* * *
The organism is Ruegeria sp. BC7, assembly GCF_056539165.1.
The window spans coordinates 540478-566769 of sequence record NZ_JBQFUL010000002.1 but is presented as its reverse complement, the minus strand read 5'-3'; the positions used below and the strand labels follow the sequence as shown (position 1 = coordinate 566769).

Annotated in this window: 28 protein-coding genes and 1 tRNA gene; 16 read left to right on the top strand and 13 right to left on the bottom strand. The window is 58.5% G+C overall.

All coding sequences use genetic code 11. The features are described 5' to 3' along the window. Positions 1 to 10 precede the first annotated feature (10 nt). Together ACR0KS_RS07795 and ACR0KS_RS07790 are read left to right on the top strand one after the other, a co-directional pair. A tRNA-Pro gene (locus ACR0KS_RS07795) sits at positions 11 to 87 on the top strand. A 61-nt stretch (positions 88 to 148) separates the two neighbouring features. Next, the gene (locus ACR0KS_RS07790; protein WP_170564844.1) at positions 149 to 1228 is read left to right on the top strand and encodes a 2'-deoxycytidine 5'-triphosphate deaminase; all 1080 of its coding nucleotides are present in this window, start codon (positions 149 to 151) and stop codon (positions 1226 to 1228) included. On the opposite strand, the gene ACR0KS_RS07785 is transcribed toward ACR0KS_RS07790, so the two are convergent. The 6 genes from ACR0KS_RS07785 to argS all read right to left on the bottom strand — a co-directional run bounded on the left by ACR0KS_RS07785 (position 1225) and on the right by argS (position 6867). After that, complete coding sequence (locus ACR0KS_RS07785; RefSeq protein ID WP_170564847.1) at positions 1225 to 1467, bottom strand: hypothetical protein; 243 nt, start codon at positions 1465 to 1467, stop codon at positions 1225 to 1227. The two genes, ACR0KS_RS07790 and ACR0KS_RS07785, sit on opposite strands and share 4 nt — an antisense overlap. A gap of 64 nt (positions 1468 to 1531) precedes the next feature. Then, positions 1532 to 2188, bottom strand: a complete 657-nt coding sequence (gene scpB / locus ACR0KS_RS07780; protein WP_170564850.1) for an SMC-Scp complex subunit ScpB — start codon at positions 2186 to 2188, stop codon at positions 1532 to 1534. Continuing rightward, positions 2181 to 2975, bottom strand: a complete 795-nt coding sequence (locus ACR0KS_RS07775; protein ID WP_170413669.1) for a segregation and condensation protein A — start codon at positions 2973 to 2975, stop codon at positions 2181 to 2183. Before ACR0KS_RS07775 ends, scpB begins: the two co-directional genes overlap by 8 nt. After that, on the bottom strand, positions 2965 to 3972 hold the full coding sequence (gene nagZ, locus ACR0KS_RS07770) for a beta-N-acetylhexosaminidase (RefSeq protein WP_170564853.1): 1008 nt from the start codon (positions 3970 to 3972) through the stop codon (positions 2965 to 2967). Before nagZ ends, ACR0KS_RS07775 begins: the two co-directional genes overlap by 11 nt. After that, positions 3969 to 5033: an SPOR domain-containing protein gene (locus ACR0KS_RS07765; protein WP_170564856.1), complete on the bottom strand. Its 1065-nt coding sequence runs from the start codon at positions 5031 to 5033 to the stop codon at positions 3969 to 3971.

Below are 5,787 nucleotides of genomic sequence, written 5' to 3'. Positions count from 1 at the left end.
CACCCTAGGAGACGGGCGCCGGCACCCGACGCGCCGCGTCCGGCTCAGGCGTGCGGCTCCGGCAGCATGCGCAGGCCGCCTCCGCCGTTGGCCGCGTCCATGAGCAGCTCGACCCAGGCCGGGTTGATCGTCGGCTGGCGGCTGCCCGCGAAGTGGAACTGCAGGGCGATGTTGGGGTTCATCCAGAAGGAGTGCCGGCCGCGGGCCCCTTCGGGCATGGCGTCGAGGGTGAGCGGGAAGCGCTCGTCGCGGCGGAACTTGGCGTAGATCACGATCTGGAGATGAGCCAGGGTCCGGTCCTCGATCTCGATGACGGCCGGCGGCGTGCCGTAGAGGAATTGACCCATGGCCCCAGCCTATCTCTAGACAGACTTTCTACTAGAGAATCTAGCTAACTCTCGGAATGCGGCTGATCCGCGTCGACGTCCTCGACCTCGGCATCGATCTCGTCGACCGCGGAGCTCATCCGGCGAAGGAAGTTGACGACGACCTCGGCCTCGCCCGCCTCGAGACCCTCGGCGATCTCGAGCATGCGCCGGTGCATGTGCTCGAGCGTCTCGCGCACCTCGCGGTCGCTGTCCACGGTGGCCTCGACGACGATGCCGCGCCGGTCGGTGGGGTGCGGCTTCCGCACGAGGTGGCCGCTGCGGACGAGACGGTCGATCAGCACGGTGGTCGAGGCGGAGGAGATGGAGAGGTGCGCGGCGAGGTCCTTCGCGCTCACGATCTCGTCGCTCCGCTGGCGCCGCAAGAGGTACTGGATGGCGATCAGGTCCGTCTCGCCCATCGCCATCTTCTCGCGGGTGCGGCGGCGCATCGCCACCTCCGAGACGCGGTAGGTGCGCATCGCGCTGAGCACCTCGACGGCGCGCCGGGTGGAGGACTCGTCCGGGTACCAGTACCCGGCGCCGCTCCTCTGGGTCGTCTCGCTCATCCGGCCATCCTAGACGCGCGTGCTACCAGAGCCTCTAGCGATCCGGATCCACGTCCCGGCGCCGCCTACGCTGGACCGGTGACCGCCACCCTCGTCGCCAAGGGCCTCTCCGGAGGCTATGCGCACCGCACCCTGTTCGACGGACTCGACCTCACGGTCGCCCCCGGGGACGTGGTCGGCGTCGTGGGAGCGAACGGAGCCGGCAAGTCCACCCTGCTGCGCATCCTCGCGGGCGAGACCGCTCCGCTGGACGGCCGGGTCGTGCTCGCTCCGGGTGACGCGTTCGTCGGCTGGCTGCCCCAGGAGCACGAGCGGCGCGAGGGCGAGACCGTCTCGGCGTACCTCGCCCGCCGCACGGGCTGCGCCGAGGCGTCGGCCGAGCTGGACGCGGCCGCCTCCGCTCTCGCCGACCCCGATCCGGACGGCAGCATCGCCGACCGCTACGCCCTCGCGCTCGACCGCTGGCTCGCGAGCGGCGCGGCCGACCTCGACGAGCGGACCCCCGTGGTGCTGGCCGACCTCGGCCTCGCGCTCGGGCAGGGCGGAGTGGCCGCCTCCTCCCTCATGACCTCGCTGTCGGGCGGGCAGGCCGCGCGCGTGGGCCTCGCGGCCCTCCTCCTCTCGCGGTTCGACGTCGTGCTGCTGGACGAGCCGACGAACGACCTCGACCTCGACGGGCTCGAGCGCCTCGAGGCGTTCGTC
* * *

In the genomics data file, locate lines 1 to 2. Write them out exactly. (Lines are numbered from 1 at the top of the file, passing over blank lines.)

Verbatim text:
The organism is Ruegeria sp. BC7, assembly GCF_056539165.1.
The window spans coordinates 540478-566769 of sequence record NZ_JBQFUL010000002.1 but is presented as its reverse complement, the minus strand read 5'-3'; the positions used below and the strand labels follow the sequence as shown (position 1 = coordinate 566769).